Pegasus Bridge is the 4th historical module for the tactical wargame system Advanced Squad Leader, and the last HASL module released by Avalon Hill before it went out of business and was acquired by Hasbro. The module simulates the fighting for the famous Pegasus Bridge during the invasion of Normandy on June 6, 1944. The module includes a large historical map, counters, rules, and six scenarios that can be played as stand-alone games or as part of a campaign game. The module also requires other Advanced Squad Leader products to play, such as Beyond Valor, Yanks, and West of Alamein.
The campaign games allow the players to recreate the historical events of the night and day of the Allied assault on Pegasus Bridge, as the British airborne troops of the 6th Airborne Division try to seize and hold the bridge over the Caen Canal against the German defenders of the 716th Infantry Division and the 21st Panzer Division. The players can purchase additional forces, fortifications, and reinforcements with campaign purchase points, and the length of each game day varies depending on the situation. The campaign game also features historical events such as the arrival of the gliders, the counterattacks of the German tanks, and the relief of the airborne troops by the British 3rd Infantry Division.
There are two CGs in Pegasus Bridge:
- Coupe de Main: an 8-date CG that depicts the capture of the bridge by British forces. This CG is played primarily at night.
- Hold Until Relieved: a 5-date CG that depicts the German attempt to recapture the bridge the next day. It’s played entirely in daylight and is an alternative to Coup de Main if players don’t want to deal with night or glider rules.
Below is the original list of contents included in the original release of Pegasus Bridge:
- 22″ x 32″ Pegasus Bridge/Caen Canal map
- 2 counter sheets (224 counters total)
- 6 scenarios
- Special rules (Chapter Q)
- Chapter Q divider
- Chapter H update
- Chapter K update
As far as HASL modules go, Pegasus Bridge is one of the more reasonably sized compared to its counterparts at the time. Pegasus Bridge has been out of print for decades, but there are rumors that it will be reprinted as part of a “Bridges” type of HASL module that will include a collection of smaller HASL campaign games (new and out of print).
As mentioned above, the 22″ x 32″ Pegasus Bridge map is quite reasonable in size when compared to Red Barricades and Kampfgruppe Pieper I & II which were published in the same era of ASL. The map depicts only the Caen Canal which is straddled by Pegasus Bridge, and not the River Orne which lies just to the east of the canal (just off the bottom edge of the map below).
Below is a partial comparison between a historical image (taken shortly after the action) and the historical ASL map published by Avalon Hill. While relatively close in scale and detail you can see that some design liberties were taken with the village (Bénouville) just west of the canal (upper side of the image below). This is likely a result of the hex scale (40m per hex) and the tight nature of some of the roads next to one another. The scale just isn’t conducive to mimicking constrained details like this
Originally called the Bénouville Bridge after the neighboring village, Pegasus Bridge was a road crossing over the Caen Canal, between Caen and Ouistreham in Normandy, France. It was a vital strategic position for the Allied invasion of France on June 6, 1944. The bridge was the objective of a glider-borne force of 181 men, led by Major John Howard, of the British 6th Airborne Division. They were part of Operation Tonga, which aimed to secure the eastern flank of the landings at Sword Beach.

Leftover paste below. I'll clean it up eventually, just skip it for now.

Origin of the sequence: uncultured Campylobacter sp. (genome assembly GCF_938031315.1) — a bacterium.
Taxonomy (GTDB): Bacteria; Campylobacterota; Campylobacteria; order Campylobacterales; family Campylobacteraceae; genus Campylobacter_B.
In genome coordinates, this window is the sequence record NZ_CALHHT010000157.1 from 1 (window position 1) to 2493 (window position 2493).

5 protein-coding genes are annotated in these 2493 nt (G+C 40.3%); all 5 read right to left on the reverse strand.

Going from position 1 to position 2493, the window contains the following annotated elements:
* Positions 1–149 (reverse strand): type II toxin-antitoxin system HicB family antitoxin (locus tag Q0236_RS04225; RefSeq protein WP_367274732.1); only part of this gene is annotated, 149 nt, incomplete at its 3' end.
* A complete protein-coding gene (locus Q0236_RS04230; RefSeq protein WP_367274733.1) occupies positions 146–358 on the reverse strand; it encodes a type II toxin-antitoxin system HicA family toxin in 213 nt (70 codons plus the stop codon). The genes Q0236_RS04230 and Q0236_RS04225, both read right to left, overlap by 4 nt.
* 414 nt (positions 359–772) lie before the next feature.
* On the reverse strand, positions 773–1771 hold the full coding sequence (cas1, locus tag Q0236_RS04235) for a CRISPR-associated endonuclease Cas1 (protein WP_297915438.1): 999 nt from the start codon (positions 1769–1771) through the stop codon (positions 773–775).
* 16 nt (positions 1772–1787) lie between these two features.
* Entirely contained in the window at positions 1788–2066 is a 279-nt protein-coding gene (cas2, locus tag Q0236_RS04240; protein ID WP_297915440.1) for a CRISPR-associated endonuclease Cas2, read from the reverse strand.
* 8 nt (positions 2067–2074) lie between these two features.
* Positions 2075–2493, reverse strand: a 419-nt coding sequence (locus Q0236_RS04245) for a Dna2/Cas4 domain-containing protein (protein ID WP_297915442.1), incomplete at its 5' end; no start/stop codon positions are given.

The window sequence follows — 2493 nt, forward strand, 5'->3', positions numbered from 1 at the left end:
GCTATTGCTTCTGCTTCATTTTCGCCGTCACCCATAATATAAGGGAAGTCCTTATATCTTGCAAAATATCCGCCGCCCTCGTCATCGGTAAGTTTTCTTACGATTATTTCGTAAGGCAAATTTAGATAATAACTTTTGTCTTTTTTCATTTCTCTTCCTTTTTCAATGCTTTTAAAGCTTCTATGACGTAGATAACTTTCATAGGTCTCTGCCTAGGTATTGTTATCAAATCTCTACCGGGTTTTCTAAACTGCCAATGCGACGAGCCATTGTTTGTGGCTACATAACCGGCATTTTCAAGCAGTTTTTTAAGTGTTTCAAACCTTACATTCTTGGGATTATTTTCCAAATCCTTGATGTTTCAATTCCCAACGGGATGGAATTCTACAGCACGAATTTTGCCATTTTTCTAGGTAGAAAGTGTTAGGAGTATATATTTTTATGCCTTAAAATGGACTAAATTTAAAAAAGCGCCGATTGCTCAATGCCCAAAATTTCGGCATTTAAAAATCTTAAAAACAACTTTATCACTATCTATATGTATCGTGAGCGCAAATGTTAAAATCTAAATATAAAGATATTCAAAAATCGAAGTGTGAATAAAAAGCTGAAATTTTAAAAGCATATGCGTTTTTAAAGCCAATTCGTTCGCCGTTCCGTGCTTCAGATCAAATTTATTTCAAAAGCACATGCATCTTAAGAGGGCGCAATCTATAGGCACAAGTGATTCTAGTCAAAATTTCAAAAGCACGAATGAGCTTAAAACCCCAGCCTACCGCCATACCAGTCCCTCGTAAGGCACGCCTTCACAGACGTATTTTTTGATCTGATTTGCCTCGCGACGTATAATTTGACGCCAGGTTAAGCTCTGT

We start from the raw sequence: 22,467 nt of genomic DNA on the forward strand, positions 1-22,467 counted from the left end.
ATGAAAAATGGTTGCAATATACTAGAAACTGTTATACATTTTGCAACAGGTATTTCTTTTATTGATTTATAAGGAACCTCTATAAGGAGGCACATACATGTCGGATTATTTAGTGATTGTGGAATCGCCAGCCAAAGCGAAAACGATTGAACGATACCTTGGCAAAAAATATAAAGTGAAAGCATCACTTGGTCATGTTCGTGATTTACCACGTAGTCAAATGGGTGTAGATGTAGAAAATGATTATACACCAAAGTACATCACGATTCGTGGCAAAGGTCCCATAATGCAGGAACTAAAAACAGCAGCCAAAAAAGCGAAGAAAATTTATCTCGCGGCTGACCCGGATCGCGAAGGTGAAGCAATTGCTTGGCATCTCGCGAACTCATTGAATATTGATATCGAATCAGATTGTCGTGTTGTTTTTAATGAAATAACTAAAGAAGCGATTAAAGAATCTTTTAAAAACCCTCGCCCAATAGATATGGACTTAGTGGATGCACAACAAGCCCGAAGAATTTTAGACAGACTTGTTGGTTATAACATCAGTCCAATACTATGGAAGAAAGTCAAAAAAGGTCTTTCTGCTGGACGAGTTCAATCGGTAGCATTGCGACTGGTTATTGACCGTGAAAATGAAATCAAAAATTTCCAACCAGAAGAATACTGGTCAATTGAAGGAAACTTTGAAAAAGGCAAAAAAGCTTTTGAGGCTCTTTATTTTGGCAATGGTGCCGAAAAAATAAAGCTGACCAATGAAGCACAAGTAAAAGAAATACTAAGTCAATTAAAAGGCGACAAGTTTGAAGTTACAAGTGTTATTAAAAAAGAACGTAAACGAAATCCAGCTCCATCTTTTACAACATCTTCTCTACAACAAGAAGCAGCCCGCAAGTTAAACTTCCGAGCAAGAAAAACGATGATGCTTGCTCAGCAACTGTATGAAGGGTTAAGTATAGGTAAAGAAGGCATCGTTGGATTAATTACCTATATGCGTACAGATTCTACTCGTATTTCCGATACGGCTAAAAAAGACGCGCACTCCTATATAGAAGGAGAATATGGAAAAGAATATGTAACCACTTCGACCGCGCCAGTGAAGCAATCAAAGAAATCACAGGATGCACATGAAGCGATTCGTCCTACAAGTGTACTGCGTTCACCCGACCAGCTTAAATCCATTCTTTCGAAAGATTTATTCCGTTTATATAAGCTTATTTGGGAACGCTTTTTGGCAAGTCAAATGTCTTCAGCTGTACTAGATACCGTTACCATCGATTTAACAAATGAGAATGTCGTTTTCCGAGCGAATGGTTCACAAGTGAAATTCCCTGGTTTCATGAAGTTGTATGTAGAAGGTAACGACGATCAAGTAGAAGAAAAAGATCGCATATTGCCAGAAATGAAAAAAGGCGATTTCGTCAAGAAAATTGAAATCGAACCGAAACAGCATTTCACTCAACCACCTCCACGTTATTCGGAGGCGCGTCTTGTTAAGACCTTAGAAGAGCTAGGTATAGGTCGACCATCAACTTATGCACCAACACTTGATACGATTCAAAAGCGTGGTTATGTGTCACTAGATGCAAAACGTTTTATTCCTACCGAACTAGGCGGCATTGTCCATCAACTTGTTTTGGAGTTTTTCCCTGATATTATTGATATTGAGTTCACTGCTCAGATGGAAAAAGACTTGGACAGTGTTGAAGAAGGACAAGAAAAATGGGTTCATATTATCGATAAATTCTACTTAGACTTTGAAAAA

In Operation Deadstick the British troops landed near the bridge in six Horsa gliders at 00:16, and captured it intact within ten minutes. They also took the nearby Ranville Bridge over the Orne River, later renamed Horsa Bridge. They then held the bridges against several German counterattacks until they were relieved by the main British forces advancing from Sword Beach.
However, the battle also had some negative consequences. The British troops who captured the bridge were isolated and vulnerable to German counterattacks for several hours, until they were relieved by the main British forces. They had to endure intense shelling and sniping, and suffered casualties and exhaustion. The bridge also became a target for German bombers, and was damaged several times. The original bridge had to be replaced by a new one in 1994, due to its deteriorating condition.
The capture of Pegasus Bridge was a remarkable feat of daring and skill, and prevented the possibility that German forces could attack the eastern flank of the Allied invasion. It also enabled the Allies to establish a bridgehead over the Caen Canal and the Orne River, which facilitated the movement of troops and supplies. The bridge was renamed Pegasus Bridge on June 26, 1944, after the winged horse emblem on the uniforms of the British airborne forces.
The battle for Pegasus Bridge was one of the first engagements of D-Day, and one of the most successful. The British troops suffered only two killed and 14 wounded, while the Germans lost about 20 killed and 50 captured. The bridge and its defenders became famous and inspired several books and films, such as The Longest Day. The original bridge is now a war memorial and is the centerpiece of the Memorial Pegasus museum at nearby Ranville.
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ASL Map Spotlights are meant to be quick history lessons on available historical Advanced Squad Leader actions. These short articles are meant to highlight both a short history of the battle portrayed for players unfamiliar with the setting, as well as show the ASL map on which it plays out.
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